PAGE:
Unix & Linux Stack Exchange is a question and answer site for users of Linux, FreeBSD and other Un*x-like operating systems. Join them; it only takes a minute:

Sign up
Here's how it works:
  1. Anybody can ask a question
  2. Anybody can answer
  3. The best answers are voted up and rise to the top

Could somebody tell me the difference between UNIX, BSD and FreeBSD?

I've been using Linux from always, but now I'm curious about FreeBSD and BSD, because maybe there are more "unix-legacy"... What's exactly the difference between them?


share|improve this question

closed as not a real question by Kyle Jones, Gilles, jasonwryan, Mat, warl0ck Sep 17 '12 at 8:44

It's difficult to tell what is being asked here. This question is ambiguous, vague, incomplete, overly broad, or rhetorical and cannot be reasonably answered in its current form. For help clarifying this question so that it can be reopened, visit the help center.If this question can be reworded to fit the rules in the help center, please edit the question.

The various current UNIX systems are quite different from each other, and from the various BSD flavors (which also have significant variety). I'm not sure this can be answered unless you have a more specific question. – Mat Sep 16 '12 at 17:14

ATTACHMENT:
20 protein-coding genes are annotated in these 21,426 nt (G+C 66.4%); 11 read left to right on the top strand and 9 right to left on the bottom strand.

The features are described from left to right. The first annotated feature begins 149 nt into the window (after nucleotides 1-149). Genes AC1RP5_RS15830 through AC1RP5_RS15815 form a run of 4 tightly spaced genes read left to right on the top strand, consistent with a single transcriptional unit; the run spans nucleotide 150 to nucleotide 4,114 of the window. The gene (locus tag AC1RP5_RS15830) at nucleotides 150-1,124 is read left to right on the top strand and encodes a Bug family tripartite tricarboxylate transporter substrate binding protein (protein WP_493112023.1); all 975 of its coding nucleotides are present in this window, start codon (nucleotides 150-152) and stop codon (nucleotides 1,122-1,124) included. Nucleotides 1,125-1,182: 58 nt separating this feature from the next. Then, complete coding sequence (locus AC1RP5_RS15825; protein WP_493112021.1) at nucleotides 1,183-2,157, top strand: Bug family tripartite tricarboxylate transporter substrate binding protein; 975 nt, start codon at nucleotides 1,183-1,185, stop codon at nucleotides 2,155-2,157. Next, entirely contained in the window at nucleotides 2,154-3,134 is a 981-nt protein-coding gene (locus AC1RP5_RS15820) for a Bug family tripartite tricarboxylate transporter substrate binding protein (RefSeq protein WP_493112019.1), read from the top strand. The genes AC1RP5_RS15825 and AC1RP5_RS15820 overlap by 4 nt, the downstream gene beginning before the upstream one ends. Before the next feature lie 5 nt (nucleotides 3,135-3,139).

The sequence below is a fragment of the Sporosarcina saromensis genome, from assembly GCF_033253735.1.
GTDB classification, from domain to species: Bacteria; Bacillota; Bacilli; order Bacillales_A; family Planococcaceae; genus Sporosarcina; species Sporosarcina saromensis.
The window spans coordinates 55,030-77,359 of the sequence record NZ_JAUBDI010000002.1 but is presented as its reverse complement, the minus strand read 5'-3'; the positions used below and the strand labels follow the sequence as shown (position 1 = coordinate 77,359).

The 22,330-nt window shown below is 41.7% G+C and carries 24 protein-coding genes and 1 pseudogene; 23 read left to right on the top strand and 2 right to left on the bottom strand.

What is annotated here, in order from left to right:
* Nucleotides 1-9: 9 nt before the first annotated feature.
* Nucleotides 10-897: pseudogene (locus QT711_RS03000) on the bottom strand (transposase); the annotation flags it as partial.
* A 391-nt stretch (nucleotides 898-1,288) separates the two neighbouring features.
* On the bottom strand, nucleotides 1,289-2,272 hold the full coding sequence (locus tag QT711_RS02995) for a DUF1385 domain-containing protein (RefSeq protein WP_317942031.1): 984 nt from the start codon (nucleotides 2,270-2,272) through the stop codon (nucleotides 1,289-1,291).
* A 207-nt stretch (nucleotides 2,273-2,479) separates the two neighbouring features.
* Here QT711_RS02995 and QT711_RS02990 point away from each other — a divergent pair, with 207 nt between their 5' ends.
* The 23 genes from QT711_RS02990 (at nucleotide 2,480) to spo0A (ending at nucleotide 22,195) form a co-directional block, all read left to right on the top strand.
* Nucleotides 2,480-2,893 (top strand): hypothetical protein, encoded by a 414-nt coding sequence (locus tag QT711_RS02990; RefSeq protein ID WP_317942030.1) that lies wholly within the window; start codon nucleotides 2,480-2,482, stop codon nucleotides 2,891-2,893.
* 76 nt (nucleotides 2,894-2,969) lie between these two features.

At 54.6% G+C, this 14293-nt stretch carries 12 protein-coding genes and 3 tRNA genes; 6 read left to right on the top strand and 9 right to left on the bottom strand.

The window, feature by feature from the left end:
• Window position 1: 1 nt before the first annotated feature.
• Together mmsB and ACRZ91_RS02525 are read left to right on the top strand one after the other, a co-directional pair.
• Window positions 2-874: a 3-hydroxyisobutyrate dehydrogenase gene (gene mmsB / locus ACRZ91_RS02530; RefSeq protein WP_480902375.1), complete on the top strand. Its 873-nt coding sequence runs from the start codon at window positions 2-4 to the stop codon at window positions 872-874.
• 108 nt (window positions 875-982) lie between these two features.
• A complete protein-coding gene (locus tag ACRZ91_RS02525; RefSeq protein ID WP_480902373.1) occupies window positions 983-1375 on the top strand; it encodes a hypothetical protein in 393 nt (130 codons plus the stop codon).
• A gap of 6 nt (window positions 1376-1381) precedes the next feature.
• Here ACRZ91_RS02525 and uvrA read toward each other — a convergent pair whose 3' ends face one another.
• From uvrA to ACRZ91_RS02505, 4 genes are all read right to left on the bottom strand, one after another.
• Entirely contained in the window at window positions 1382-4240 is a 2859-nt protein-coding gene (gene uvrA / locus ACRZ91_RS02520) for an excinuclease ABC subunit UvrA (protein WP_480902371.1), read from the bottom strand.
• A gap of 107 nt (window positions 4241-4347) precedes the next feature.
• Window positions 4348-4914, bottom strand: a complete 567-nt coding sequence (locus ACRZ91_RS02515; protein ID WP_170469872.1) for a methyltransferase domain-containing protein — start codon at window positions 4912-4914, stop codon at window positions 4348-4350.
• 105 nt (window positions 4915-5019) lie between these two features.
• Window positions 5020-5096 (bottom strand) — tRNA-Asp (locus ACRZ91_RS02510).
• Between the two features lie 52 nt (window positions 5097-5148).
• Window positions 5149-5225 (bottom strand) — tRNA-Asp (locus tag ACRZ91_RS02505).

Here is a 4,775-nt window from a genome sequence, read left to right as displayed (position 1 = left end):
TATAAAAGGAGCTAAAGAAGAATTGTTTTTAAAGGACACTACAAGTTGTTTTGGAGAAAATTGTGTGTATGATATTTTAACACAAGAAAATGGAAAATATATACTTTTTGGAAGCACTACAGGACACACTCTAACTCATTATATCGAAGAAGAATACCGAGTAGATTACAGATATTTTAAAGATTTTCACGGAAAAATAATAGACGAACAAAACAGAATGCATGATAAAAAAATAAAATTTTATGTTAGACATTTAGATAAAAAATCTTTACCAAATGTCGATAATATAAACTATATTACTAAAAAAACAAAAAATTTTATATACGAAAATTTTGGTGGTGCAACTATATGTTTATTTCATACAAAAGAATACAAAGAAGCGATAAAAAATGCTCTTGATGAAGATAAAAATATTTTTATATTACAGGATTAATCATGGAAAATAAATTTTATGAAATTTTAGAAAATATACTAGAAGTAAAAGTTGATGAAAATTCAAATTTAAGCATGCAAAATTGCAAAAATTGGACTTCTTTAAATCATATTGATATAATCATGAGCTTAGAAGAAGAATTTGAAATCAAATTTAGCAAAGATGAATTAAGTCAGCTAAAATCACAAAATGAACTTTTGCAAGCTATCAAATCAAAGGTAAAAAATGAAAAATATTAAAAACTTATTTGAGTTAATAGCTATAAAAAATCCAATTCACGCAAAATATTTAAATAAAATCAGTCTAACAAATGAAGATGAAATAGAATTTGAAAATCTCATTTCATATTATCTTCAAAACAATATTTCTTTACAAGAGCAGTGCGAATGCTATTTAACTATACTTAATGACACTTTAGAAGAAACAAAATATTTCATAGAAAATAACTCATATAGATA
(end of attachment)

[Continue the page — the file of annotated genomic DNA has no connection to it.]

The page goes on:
@Mat Well, we did it with Linux and BSD, although I don't really know what the point is in this case – Michael Mrozek Sep 16 '12 at 17:33
See the Wikipedia articles and the unix history diagram. – Gilles Sep 16 '12 at 17:40
@MichaelMrozek: there's also What do different BSDs have in common? (that formulation actually makes a bit more sense to me for comparing these). I don't have a problem with this question except its scope. "UNIX, BSD and FreeBSD" isn't a very well defined set of things. I'm not even sure if what is meant is from a historical perspective, or for stuff as it is today. – Mat Sep 16 '12 at 17:42
The number one component is the user. Say some Unix flavor really is objectively better, or more streamlined into some field of computer activity. To actually benefit from this, compared to using some "worse" Unix flavor, you need to be a seasoned, absolutely hard-core expert. If you browse the web with Firefox, write code with Emacs, etc., your choice of flavor is a negligible quantity - any limitation will be because of you and me, not our systems. (But, as for computer culture, your question is not uninteresting.) – Emanuel Berg Sep 16 '12 at 22:04

Browse other questions tagged or ask your own question.